He, along with many other Argentineans, returned to Argentina in 1981, whereupon he released a two disc LP of his "homecoming" live performance, "Calor humano." The set included songs from the Italian LP, along with numerous new songs, several of which were given studio treatment on his next release, "Canto de la ternura"—including the classic songs "Soy pan, soy paz, soy más", initial evidence of Piero's emerging spiritual (and distinctly pacifist) side, and "Miedo niño", a wonderful evocation of boyhood, which metaphorically conflates a child's yearning for self-determination with Argentina's struggles towards political freedom. "Calor humano" also introduced one of Piero's most spiritual and signature songs, "Manso y tranquilo", one verse of which perfectly embodies his unique variety of spirituality:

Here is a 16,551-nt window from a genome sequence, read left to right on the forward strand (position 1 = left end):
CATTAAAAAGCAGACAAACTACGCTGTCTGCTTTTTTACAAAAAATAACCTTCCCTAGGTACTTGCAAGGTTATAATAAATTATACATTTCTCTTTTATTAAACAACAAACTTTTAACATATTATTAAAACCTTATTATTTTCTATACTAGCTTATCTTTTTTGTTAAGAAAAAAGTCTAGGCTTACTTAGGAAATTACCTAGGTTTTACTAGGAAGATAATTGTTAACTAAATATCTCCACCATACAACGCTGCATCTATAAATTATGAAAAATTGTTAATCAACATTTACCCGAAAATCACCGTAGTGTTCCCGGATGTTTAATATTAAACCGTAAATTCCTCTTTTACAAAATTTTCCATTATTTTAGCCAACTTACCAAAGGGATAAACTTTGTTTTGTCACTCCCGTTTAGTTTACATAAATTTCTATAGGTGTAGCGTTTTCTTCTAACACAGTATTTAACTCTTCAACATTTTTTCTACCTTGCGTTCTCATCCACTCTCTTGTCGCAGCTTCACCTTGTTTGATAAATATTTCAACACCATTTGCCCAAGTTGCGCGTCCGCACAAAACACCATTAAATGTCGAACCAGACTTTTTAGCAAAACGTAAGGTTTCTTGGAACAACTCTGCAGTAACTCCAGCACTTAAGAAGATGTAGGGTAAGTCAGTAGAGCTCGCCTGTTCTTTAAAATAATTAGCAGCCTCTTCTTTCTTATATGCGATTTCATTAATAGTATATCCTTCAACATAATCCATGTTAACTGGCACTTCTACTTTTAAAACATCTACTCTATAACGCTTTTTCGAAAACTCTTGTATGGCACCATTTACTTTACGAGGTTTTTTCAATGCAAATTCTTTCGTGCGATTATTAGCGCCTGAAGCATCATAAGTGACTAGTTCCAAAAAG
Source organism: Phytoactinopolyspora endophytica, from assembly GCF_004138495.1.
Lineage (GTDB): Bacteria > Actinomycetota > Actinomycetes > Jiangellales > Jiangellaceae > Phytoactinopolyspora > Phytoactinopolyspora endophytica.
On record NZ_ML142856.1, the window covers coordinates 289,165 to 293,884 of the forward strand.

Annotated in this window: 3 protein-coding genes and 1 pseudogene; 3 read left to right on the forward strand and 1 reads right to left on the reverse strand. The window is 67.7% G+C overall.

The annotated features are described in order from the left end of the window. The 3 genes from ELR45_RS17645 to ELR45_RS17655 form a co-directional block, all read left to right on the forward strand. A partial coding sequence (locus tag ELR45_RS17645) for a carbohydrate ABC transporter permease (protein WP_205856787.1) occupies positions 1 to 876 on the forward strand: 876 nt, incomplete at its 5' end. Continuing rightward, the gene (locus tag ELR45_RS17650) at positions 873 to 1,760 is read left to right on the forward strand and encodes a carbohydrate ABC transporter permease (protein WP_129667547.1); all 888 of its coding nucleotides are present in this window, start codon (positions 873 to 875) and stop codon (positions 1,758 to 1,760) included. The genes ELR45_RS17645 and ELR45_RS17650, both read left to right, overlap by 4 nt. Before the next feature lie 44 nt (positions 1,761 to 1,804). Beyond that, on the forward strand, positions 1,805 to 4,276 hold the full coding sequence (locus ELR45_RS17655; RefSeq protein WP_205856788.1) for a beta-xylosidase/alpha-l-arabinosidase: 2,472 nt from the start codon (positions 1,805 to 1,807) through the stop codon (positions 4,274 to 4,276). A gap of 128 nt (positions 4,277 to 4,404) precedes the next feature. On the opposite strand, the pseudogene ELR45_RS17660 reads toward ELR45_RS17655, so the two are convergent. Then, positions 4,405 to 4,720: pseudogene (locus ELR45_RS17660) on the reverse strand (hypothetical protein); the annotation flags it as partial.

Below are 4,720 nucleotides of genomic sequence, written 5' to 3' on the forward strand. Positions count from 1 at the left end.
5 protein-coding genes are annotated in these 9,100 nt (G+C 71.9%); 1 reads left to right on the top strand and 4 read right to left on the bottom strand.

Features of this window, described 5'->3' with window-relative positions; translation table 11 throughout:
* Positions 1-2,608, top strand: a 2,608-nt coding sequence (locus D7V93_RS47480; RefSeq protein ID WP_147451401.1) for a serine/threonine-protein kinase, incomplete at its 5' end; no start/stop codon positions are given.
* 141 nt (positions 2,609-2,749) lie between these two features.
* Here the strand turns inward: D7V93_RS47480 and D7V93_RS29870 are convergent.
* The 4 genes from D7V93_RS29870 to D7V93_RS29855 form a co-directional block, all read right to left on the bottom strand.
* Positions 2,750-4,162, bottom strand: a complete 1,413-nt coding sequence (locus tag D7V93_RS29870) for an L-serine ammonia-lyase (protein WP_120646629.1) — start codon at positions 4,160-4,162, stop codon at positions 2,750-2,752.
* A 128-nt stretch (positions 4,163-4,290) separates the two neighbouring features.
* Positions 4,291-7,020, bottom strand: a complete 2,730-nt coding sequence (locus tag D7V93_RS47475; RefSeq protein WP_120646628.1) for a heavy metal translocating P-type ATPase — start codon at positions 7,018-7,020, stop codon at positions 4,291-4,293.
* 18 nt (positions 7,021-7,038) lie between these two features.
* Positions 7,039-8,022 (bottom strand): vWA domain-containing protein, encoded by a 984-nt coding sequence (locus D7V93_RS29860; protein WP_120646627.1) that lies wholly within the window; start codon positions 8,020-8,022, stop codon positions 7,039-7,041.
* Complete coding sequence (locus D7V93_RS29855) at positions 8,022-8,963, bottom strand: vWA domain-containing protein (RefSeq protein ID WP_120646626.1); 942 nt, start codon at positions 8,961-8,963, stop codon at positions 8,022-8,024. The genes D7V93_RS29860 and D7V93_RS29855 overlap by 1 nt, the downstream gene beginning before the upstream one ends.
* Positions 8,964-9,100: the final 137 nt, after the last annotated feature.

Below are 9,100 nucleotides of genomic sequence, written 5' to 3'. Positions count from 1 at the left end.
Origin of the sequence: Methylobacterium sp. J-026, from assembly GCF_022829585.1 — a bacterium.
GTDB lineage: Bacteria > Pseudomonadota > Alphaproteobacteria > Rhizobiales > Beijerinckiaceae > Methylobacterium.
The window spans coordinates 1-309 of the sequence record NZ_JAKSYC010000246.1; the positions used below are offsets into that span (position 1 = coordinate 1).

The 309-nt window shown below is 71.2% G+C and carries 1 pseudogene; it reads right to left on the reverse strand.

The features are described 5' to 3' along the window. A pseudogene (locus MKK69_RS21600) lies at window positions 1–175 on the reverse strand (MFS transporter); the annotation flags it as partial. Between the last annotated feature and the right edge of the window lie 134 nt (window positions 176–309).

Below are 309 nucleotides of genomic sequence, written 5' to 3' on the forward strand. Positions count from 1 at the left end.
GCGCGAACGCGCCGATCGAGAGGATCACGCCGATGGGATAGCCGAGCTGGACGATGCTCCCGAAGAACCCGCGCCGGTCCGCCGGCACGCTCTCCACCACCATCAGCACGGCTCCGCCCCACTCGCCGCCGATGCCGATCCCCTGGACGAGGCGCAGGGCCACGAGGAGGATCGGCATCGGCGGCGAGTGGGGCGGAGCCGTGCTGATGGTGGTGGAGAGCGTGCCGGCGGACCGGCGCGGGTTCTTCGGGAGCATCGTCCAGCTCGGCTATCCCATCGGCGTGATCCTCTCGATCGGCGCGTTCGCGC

"Buscando qué hacer para llegar a Dios, nos dicen, sigan el sol. Ese sol...que vive en el corazón, es el representante exclusivo de Dios."

("Seeking, what to do to reach God, we are told, follow the sun. This sun...that lives in the heart, is the exclusive representative of God.")

Upon his return to Argentina, he also released an LP of re-interpretations of many of his best-known songs from his first three LPs, fittingly entitled "Recuerdos."

Towards the end of 1982, Piero performed at the 4th B.A. Rock (Buenos Aires Rock), which occurred shortly after Argentina's devastating defeat at the hands of Great Britain in the Falkland War (or, as per Argentina, the Guerra de las Malvinas), a defeat that contributed greatly to the demise of the dictatorship. This huge festival was something of a "Woodstock" for Argentina's counter-cultural youth, and was documented on a double-LP, and in a feature film by director Héctor Olivera, "Buenos Aires Rocks." There, Piero famously distributed 40,000 white carnations to members of the audience, purchased with his festival earnings.